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NSW Company Directors Loan from Bank - What to Do under Corporations Act?

Discussion in 'Commercial Law Forum' started by Bid, 5 October 2015.

  1. Bid

    Bid Member

    5 October 2015
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    I have a private company with five company directors. Two of the directors signed a loan document with a bank about 3-4 months earlier against all the assets and business. Now, we are not able to repay the loan. Can the bank charge legal actions against the company and the rest three of the directors? If so, which Corporations Act (Section), implies it? Also what else can we do from our side to avoid the liabilities or minimize it? Which part of the Corporations Act can help us from that?
    Please Help!!

    Thank you.
  2. Rod

    Rod Well-Known Member

    27 May 2014
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    ....Also what else can we do from our side to avoid the liabilities or minimize it? .......
    Thank you.[/QUOTE]

    Surprising bank only made 2 directors sign. Is there a separate bank guarantee document you did not mention?

    Recommend you talk to the bank to see what can be done to save the situation.
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  3. Sophea

    Sophea Guest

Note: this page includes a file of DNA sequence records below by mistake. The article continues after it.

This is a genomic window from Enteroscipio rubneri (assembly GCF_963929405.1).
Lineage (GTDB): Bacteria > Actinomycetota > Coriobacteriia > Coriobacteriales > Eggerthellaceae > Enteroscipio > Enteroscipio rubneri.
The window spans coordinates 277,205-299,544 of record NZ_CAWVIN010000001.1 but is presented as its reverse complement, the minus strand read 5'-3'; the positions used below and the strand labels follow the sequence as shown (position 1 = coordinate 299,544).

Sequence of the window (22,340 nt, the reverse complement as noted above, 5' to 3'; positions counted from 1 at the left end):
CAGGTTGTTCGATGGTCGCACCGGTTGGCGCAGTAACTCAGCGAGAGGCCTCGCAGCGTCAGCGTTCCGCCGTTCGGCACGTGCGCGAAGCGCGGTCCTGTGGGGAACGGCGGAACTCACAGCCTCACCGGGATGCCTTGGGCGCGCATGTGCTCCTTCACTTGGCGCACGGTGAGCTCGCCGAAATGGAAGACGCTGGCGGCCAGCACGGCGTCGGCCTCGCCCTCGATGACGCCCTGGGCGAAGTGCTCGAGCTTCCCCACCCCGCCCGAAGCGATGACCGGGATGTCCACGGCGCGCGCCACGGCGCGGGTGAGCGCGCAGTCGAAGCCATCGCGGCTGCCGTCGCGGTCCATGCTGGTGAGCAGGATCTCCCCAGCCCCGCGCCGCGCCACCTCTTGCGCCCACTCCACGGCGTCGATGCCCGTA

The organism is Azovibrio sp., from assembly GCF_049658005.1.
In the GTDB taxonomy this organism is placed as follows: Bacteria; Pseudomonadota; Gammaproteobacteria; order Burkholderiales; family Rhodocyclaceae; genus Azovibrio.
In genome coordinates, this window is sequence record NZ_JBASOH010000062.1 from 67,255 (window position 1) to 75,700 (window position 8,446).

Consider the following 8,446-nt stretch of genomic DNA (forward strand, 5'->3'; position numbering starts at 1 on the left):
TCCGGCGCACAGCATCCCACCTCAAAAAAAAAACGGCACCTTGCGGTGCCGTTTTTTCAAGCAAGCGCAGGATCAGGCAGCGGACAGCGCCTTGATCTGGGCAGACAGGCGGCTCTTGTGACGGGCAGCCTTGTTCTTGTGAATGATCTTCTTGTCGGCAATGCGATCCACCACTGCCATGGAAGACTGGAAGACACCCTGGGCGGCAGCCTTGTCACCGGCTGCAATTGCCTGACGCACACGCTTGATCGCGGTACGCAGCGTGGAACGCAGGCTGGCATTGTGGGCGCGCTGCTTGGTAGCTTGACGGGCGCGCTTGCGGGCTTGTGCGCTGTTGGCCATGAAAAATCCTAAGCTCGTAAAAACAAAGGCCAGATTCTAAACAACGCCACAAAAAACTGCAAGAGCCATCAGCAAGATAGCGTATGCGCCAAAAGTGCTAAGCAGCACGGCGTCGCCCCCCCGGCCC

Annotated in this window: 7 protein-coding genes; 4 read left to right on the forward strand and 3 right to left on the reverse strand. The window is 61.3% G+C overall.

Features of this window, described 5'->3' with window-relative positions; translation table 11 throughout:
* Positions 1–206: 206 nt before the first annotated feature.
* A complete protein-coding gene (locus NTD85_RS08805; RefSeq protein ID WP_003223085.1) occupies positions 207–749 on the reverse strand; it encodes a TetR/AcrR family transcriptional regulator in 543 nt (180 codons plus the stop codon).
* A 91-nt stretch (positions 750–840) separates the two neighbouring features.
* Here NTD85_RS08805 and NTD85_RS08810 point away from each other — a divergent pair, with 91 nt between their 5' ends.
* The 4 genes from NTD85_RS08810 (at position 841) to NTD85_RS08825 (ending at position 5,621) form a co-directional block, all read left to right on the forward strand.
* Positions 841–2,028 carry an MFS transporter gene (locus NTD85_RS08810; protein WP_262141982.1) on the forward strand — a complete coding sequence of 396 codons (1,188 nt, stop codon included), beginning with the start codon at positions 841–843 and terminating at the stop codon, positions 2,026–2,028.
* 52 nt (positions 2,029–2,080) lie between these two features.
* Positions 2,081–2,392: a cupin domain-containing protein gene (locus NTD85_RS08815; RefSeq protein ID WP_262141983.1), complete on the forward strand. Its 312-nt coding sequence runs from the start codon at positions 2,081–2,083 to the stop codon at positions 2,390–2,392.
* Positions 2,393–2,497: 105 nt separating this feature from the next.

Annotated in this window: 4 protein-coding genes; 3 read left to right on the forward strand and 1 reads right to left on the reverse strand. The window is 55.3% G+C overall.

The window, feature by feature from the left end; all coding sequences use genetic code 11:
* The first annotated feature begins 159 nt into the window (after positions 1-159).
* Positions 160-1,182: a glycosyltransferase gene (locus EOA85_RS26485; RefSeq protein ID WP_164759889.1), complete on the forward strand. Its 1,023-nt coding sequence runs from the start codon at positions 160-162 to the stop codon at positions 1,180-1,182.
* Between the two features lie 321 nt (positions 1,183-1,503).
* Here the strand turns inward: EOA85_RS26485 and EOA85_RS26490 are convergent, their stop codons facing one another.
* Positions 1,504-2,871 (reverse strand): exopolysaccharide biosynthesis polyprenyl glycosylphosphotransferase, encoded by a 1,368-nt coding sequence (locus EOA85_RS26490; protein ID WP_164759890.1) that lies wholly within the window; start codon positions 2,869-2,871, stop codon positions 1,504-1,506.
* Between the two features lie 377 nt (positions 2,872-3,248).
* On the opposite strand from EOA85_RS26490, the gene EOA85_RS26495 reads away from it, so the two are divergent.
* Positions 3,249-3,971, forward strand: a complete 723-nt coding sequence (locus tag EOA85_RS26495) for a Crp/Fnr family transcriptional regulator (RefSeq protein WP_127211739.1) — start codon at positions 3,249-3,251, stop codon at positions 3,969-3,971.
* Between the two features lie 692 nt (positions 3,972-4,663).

Hi Bid,

    Section 127 of the Corporations Act provides that a company can execute a contract or document with or without using the common seal, but that when the common seal is not used and where a company has more than one director, at least two directors or a director and a company secretary of the company can sign a contract in order to bind the company.

    Therefore, I assume that the company is bound to the loan agreement and must fulfil it. If the company can't repay the loan, then the bank is entitled to take whatever it took as security. If there is still unpaid amounts on the loan, the bank can likely sue for the remainder of the loan amount. If it succeeds in suing the company for this it may be able to enforce the debt by having the corporation put into voluntary administration or liquidation.

    Provided that the company was not trading whilst insolvent at the time that it took out the loan and the directors were acting in the best interests of the company - based on the very limited info you have provided - I can't think of any criminal offences the directors would have committed here.

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